RAMSES, RAMESSES (râ-ăm’sēz). The most common royal Egyptian name in the Nineteenth and Twentieth dynasties. Ramses I was the founder of the Nineteenth Dynasty, but the most illustrious of the bearers of this name was his grandson, Ramses II. He was ambitious and imperious. He made a determined effort to recover the Asiatic Empire, but his errors in judgment in the Hittite encounter atbrought about a stalemate, which later produced an Egyptian-Hittite treaty. Ramses established his capital at Tanis, in the Delta, but his building and rebuilding activities extended throughout the land and even beyond Egypt proper. Among his impressive constructions are the completion of the hypostyle hall at Karnak, his father’s funerary temple at Abydos, his own temple at Abydos, the forecourt and pylon of the Luxor temple, the Ramesseum at the Theban necropolis, and Abu Simbel in Nubia. Extensive building operations were supplemented by his usurpations of monuments of his predecessors, a practice that enhanced his reputation beyond his merits. This, plus the presence in the OT of the name Rameses for a city and district in the Delta, brought about the acclamation of Ramses II as the Pharaoh of the Oppression, in spite of chronological complications with OT data. Among the varying interpretations of the Exodus, this identification of Ramses II is not widely held at present. Ramses III was the second king of the Twentieth Dynasty; perhaps his most outstanding accomplishment was the repelling of an invasion of the Delta by the Sea Peoples. His best-known construction is his mortuary temple at Medinet Habu, not far from the Ramesseum. At the end of his reign a serious harem conspiracy occurred. The other eight kings of this name, who followed in Dynasty Twenty, are relatively unimportant, though documents relating to the tomb robberies in the Theban necropolis in the reign of Ramses IX are of interest. Although certain of these kings, such as Ramses II and III, must have had at least indirect influence on Israelite life, none of them is mentioned in the OT.——CEDV
RAMSES răm’ səz (Egyp. R’-ms-sw, Ra [sungod] is the one who created him; cf. Heb. Ra’amses). Name of eleven pharaohs of Egypt and epithet of two others.
Founder of the nineteenth dynasty, from northern Egypt and of military family. Elderly at accession, he reigned only sixteen months and was notable as the father of the redoubtable Sethos I.
Reigned sixty-six years (either 1304-1238 b.c., or 1290-1224 b.c.). Son of Sethos I and Queen Mut-tuy, both of military background (cf. Gaballa and Kitchen, Chronique d’Égypte, XLIII/85 ); and like Queen Hatshepsut and Amenophis III, he used the myth of the divine birth of Pharaoh to emphasize the legitimacy of his kingship (data, Gaballa, Orientalia, XXXVI , 299-304, plates 63-65).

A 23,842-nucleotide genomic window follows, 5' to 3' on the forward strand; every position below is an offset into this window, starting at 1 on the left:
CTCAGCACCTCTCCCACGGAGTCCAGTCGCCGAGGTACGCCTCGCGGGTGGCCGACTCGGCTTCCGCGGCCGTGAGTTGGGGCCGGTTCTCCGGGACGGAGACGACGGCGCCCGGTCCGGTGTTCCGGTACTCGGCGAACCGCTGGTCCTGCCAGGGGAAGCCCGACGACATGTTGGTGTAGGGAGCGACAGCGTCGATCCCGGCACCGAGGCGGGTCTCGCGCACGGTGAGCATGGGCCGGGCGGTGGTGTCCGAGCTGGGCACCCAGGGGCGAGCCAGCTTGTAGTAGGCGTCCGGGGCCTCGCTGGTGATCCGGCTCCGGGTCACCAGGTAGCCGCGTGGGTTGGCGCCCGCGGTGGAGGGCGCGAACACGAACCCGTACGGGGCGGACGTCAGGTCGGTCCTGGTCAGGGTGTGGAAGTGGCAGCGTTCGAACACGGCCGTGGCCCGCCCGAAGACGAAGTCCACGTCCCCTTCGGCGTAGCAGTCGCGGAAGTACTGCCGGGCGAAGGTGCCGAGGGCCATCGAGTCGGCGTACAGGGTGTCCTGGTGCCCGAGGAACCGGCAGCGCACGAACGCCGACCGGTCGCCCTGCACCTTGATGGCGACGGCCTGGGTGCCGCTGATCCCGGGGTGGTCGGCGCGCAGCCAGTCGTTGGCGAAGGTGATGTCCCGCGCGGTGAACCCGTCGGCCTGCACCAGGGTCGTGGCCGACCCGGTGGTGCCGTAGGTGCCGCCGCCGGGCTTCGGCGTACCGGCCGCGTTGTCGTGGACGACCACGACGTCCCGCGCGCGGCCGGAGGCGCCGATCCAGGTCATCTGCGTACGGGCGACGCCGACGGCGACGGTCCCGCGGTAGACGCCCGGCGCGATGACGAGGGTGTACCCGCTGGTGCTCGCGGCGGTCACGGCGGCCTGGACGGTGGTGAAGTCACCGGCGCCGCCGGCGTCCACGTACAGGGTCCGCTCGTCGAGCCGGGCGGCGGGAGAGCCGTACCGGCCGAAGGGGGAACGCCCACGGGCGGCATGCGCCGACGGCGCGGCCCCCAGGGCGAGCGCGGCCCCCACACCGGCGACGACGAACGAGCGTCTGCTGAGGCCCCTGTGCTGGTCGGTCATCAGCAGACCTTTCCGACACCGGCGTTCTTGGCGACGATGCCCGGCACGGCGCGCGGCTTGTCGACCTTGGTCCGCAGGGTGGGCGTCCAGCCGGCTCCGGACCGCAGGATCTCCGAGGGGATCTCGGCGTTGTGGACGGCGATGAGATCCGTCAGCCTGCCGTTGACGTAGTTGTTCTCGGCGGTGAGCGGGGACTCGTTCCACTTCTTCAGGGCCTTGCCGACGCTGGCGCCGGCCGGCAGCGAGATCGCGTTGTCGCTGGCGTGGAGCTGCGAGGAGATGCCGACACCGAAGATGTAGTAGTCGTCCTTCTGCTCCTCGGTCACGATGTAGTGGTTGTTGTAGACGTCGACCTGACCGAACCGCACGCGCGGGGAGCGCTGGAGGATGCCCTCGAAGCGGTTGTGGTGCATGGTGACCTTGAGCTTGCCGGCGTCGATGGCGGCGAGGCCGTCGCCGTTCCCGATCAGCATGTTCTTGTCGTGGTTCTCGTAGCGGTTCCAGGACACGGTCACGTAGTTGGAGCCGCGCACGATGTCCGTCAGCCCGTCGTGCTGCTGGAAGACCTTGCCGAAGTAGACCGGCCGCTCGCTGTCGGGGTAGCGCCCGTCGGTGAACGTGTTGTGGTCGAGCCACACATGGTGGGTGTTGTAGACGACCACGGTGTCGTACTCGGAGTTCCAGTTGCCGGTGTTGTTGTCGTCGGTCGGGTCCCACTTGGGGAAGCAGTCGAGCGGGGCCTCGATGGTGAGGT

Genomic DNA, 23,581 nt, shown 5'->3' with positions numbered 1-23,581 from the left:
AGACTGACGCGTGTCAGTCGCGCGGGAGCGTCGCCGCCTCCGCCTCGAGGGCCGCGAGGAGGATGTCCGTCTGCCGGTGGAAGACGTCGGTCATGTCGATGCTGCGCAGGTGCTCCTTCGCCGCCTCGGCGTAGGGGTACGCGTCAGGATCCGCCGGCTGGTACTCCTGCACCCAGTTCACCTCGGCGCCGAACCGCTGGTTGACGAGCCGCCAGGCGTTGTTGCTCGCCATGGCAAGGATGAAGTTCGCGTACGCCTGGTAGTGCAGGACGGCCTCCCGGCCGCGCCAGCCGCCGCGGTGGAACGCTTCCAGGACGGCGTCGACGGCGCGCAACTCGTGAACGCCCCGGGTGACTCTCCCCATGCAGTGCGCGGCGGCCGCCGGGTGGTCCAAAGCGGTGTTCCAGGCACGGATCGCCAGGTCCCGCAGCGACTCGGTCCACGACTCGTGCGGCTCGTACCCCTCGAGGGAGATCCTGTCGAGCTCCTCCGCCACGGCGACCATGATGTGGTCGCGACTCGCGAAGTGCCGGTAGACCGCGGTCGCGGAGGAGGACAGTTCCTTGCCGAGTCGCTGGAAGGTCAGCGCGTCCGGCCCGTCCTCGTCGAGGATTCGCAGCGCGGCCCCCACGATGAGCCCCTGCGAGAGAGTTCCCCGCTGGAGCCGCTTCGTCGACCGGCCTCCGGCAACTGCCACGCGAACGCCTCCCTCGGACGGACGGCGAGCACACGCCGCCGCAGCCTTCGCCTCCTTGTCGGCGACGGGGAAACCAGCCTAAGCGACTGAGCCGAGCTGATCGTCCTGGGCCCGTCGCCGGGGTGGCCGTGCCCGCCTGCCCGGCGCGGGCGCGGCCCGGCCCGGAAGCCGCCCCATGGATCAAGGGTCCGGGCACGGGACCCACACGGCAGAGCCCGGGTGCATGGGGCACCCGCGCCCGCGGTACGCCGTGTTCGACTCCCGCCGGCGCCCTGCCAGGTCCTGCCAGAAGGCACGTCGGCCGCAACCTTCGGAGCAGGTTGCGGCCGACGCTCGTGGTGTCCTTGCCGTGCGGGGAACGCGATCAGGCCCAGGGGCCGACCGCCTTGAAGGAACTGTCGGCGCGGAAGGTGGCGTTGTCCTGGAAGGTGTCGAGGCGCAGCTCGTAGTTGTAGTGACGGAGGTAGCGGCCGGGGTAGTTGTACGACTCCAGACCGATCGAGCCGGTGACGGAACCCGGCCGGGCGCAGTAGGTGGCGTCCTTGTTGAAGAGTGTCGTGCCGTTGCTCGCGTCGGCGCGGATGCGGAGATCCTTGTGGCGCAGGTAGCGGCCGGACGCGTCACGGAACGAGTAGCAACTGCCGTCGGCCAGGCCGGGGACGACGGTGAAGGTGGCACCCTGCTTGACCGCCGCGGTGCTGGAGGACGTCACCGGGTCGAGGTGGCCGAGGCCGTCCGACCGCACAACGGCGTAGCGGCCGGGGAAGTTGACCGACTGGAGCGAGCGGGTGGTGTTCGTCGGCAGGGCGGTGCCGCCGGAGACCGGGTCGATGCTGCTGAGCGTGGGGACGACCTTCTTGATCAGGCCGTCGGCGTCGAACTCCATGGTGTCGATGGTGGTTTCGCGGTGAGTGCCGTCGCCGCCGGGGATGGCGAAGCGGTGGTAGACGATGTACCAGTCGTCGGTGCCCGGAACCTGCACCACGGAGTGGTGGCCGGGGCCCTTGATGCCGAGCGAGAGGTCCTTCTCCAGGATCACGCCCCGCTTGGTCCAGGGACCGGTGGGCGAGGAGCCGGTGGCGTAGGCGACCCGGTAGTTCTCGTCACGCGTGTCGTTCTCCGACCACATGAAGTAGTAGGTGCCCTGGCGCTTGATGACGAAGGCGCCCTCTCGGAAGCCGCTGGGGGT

Ramses II battled long against the Hittites in Syria. In his year 4, he prob. weaned the kingdom of Amurru from their sway. In year 5, he marched against Qadesh-on-Orontes—straight into a Hitt. trap, but extricated himself by remarkable personal valor and the timely arrival of auxiliaries. The famous battle received epic treatment in scenes and texts on temple walls; politically, it was a setback, but it was redeemed by Ramses’ personal heroism and by his subsequent campaigns (years 8, 10, etc.). His conquests also extended into Seir and Moab, including Dibon and (Raba)-Batora(?). The Hittites faced threats from Assyria and elsewhere, and both powers tired of the conflict. So, in his year 21, Ramses II and Hattusil III sagely made peace by a treaty of alliance faithfully honored thereafter. The peace was cemented by Ramses’ marrying in year 34 a daughter of Hattusil, and still later a second Hitt. princess. Summary references for Ramses II’s wars are in Kitchen, JEA, L (1964), 68, 69 (to which add Goedicke, JEA, LII , 71-80), and in Moab, Kitchen, op. cit., 47-70. Peace treaty, see ANET, 199-203. First Hitt. marriage, Breasted, Ancient Records of Egypt, III, §§, 410, 415-424; second marriage, ibid., §§ 427, 428 and Kitchen and Gaballa, Ztsf., Aeg. Syr., XCVI , 14-18.
In sheer quantity, the buildings of Ramses II surpass those of all other pharaohs. Suffice it to recall his ambitious Delta capital Pi-Ramessē, Biblical Raamses (q.v.), his completing the vast Hypostyle Hall (134 columns, nave 80 ft. high) at Thebes in the Karnak temple of the god Amun, the erection of the Ramesseum, his funerary temple containing a 1000-ton colossus (Shelley’s Ozymandias), on the Theban W bank, and finally in Nubia the two spectacular rock temples at Abu Simbel moved piecemeal to safety because of the new Nile high dam. Internally, Ramses’ reign was an era of peace and considerable prosperity; the impact of his image on later Egypt may be judged from the adoption of his name by almost a dozen later kings. On the intellectual plane, lit. flourished; besides stories, love lyrics, and the Qadesh battle poem, one may note the Satirical Letter (Papyrus Anastasi I) showing its author’s knowledge of Canaan (ANET, 475-479). Ramses II may have been the pharaoh of the Exodus (see Exodus); his proud self-confidence would fit the king of